Mr. Shopshire, though excessively repetitious, you express yourself very well and very forcefully, so you can be confident that your view of things is very clear to me. I am confident that the obverse is not true. In this regard, one thing I find it fascinating is that you continually recycle your opinions in paraphrase. I get the impression that you think that each succeeding iteration of your opinions is an argument in support of your original, unsupported opinions. Is this fallacious thinking a new phenomenon with you or is it of long standing?

Let me try to make clear, once again, that there is “no basis for this guy [or any other guy, for that matter] to refuse to follow lawful orders”. I don’t know anyone who would question that. But (to beat a dead horse again) that is not the issue. The issue is: are the orders Lakin refuses to obey lawful or are they not. The resolution to that is a matter that can be determined only by a trier of fact, not by us. By the way, Lakin is not the first officer to raise questions. He is only the most senior officer to do so. Although he has no visible support among active duty officers (for obvious reasons), he has received support from at least one retired officer. Paul Vallely, a retired Major General of the U.S. Army and national-security-policy expert says Lt. Col. Lakin has “a valid point”. In a radio interview, Vallely said, “I think many in the military – and many out of the military – question the natural-birth status of Barack Obama. …” I have taken no position of the matter.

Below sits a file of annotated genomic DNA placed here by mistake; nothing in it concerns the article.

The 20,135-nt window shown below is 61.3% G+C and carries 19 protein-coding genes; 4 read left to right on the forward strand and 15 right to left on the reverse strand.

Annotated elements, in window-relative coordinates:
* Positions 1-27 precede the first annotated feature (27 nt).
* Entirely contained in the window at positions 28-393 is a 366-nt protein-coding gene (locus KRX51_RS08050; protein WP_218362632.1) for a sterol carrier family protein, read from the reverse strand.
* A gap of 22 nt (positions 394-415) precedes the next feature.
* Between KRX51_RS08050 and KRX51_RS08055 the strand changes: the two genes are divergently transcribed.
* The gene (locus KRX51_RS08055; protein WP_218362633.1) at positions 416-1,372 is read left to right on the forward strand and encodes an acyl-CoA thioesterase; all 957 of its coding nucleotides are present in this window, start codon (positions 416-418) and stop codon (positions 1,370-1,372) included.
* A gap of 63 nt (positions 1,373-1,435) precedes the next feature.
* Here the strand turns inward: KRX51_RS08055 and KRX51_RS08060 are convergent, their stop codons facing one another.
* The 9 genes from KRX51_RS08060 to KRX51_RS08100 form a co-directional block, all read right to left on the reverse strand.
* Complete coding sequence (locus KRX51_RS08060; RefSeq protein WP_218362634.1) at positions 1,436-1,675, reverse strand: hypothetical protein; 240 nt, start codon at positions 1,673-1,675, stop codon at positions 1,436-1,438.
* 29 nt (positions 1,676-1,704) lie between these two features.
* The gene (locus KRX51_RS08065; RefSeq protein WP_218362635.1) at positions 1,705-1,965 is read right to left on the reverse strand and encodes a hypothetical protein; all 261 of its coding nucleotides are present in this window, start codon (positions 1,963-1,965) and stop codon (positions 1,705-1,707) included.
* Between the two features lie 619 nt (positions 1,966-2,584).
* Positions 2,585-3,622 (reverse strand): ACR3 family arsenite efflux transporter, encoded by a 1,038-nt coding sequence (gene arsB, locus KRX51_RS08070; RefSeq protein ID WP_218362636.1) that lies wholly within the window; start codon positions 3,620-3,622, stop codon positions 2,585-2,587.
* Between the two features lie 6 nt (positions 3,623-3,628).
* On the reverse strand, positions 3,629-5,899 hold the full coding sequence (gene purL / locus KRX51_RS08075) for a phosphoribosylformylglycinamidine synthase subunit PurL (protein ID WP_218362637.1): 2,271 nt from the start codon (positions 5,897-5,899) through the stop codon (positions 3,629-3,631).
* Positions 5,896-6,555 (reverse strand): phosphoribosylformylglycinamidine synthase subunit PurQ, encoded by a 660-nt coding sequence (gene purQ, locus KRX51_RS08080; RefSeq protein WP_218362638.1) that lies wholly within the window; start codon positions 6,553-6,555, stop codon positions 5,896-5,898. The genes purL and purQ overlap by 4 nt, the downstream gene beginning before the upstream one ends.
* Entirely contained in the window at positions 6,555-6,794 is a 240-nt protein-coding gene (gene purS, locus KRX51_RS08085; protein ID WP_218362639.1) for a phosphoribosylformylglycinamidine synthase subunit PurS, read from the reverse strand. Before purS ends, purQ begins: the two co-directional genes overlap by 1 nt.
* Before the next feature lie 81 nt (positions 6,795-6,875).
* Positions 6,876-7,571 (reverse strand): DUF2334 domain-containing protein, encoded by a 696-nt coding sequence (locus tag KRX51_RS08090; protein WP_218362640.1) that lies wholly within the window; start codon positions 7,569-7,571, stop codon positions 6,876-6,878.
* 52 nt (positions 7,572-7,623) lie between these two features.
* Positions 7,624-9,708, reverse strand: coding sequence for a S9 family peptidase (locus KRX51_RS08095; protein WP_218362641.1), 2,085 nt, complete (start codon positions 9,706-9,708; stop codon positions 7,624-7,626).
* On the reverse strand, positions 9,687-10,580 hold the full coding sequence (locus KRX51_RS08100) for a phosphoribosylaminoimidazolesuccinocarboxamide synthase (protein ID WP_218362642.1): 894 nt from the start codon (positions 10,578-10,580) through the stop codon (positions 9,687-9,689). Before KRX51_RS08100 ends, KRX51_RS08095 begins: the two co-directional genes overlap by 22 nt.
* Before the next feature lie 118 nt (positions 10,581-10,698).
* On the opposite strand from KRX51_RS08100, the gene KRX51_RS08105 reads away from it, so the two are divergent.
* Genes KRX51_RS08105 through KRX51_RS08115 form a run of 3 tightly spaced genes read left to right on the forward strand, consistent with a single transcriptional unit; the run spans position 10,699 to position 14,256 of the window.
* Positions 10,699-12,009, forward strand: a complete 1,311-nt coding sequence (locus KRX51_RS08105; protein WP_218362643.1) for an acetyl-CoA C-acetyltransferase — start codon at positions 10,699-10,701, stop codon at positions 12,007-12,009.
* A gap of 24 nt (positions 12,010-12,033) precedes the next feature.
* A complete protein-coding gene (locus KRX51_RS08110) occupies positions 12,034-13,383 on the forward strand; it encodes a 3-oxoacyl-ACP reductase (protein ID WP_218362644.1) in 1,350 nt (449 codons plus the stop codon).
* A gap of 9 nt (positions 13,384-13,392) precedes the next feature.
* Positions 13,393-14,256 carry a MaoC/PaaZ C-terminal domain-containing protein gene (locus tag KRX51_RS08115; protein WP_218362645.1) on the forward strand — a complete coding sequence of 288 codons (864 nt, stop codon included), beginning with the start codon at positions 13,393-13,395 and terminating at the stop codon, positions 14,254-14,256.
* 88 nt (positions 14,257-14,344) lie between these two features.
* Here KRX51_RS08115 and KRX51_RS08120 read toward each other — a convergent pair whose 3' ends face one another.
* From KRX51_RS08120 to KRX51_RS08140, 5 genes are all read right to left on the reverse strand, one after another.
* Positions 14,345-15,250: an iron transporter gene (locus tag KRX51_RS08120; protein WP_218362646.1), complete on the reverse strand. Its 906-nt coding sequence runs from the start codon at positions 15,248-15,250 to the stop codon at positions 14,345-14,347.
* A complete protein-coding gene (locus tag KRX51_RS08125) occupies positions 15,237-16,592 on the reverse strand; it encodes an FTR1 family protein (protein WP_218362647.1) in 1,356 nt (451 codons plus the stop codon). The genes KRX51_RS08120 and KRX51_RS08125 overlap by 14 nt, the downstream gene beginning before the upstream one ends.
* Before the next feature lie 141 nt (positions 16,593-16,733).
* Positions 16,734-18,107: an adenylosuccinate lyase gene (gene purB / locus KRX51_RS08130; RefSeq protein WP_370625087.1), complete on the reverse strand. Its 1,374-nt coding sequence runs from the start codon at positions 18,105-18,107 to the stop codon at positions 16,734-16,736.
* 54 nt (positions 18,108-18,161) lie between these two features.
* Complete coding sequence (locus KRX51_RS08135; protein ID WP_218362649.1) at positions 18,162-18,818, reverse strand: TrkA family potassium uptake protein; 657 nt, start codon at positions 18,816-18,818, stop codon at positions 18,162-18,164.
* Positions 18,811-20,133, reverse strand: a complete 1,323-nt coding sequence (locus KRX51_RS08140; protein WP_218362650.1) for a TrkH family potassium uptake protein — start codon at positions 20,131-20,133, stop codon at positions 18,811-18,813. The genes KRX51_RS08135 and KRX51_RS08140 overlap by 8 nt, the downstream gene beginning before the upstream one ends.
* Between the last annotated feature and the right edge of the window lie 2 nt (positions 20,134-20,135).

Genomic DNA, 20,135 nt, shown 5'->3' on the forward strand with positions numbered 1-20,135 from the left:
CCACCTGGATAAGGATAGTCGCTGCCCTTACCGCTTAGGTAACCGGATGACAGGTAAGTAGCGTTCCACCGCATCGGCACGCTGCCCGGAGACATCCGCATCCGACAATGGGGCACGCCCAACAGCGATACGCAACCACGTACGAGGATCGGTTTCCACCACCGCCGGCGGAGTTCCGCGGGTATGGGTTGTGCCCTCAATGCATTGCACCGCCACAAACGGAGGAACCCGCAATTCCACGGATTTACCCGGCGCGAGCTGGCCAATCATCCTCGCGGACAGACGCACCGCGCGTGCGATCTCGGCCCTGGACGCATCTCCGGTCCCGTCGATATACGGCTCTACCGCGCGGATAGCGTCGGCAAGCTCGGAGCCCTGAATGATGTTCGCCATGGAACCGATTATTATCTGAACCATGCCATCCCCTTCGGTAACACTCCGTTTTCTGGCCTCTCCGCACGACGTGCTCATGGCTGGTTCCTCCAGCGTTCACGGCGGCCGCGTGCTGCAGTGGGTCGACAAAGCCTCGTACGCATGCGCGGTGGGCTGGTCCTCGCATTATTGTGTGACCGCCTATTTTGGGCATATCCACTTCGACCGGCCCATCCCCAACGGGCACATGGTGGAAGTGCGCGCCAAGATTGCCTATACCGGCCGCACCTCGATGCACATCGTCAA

It is my opinion that hurling pejoratives does nobody any good. It may generate lots of heat, but certainly no light. Repeated activity of this kind tends to result in one’s sullying one’s reputation for journalistic integrity or, if you prefer, journalistic objectivity. Is the copious use of pejoratives an integral part of your communications repertoire?

Bill said...

Part 03

Since my statement “he has chosen to disobey what he believes to be illegal orders” is a quote directly from Lt.Col. Lakin (without attribution in the original), you have neither factual or logical basis for declaring it to be “simply not valid”. Those are his words and you have no way to refute them. Likewise, you are in a very poor position to judge whether or not Lakin’s choice is or is not “well within his legal prerogatives.” By itself, your initial, total ignorance of the existence, materiality and substantive issues contained of the commissioned officer’s oath of office is ample evidence of that. Is operating from such an abysmal position of ignorance a habit of yours or is it representative of progressives in general?

As for me, I have learned a few things from our exchanges.

Communications guru said...

I sense that you are working within a closed system of emotional beliefs that preclude reason.

You certainly did claim I should have learned from your torrent of words that say very little. You said, “Did you learn anything from our exchanges?” Then you say, “There is more that you could have learned, but I leave that for another time.” It also seems you have a very large ego.

You have not presented a single fact to make me change my opinion of this guy.

“Riding to the rescue on the Marbury case?” I stand by what I wrote.